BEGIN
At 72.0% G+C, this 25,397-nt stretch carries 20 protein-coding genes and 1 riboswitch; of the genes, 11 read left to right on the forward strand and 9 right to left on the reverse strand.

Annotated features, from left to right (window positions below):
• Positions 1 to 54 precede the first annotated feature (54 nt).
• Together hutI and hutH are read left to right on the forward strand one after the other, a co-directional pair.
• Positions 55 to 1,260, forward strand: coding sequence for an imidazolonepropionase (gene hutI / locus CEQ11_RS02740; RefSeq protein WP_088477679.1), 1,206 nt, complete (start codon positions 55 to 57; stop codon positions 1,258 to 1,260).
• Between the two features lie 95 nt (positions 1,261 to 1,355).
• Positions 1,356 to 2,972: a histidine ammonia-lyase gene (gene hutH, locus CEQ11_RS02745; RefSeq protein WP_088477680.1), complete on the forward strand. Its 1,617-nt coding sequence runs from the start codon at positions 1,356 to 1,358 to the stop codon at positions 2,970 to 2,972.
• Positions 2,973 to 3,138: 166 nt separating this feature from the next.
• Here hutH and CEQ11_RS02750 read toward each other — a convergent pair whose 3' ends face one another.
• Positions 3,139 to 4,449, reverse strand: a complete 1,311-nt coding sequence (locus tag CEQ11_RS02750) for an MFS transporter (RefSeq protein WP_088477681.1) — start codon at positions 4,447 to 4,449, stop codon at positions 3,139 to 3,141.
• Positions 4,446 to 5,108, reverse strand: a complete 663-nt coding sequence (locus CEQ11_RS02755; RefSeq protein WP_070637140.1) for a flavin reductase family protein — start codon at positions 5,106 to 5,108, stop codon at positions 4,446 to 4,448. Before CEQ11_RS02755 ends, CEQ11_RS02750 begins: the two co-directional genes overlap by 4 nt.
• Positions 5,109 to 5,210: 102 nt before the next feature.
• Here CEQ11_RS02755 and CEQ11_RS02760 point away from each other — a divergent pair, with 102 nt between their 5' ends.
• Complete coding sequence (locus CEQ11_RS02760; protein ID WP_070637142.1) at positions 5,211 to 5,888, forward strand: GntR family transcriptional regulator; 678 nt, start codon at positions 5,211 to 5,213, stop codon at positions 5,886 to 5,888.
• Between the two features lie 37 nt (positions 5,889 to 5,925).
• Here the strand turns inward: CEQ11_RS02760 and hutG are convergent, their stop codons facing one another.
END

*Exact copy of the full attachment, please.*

At 72.0% G+C, this 25,397-nt stretch carries 20 protein-coding genes and 1 riboswitch; of the genes, 11 read left to right on the forward strand and 9 right to left on the reverse strand.

Annotated features, from left to right (window positions below):
• Positions 1 to 54 precede the first annotated feature (54 nt).
• Together hutI and hutH are read left to right on the forward strand one after the other, a co-directional pair.
• Positions 55 to 1,260, forward strand: coding sequence for an imidazolonepropionase (gene hutI / locus CEQ11_RS02740; RefSeq protein WP_088477679.1), 1,206 nt, complete (start codon positions 55 to 57; stop codon positions 1,258 to 1,260).
• Between the two features lie 95 nt (positions 1,261 to 1,355).
• Positions 1,356 to 2,972: a histidine ammonia-lyase gene (gene hutH, locus CEQ11_RS02745; RefSeq protein WP_088477680.1), complete on the forward strand. Its 1,617-nt coding sequence runs from the start codon at positions 1,356 to 1,358 to the stop codon at positions 2,970 to 2,972.
• Positions 2,973 to 3,138: 166 nt separating this feature from the next.
• Here hutH and CEQ11_RS02750 read toward each other — a convergent pair whose 3' ends face one another.
• Positions 3,139 to 4,449, reverse strand: a complete 1,311-nt coding sequence (locus tag CEQ11_RS02750) for an MFS transporter (RefSeq protein WP_088477681.1) — start codon at positions 4,447 to 4,449, stop codon at positions 3,139 to 3,141.
• Positions 4,446 to 5,108, reverse strand: a complete 663-nt coding sequence (locus CEQ11_RS02755; RefSeq protein WP_070637140.1) for a flavin reductase family protein — start codon at positions 5,106 to 5,108, stop codon at positions 4,446 to 4,448. Before CEQ11_RS02755 ends, CEQ11_RS02750 begins: the two co-directional genes overlap by 4 nt.
• Positions 5,109 to 5,210: 102 nt before the next feature.
• Here CEQ11_RS02755 and CEQ11_RS02760 point away from each other — a divergent pair, with 102 nt between their 5' ends.
• Complete coding sequence (locus CEQ11_RS02760; protein ID WP_070637142.1) at positions 5,211 to 5,888, forward strand: GntR family transcriptional regulator; 678 nt, start codon at positions 5,211 to 5,213, stop codon at positions 5,886 to 5,888.
• Between the two features lie 37 nt (positions 5,889 to 5,925).
• Here the strand turns inward: CEQ11_RS02760 and hutG are convergent, their stop codons facing one another.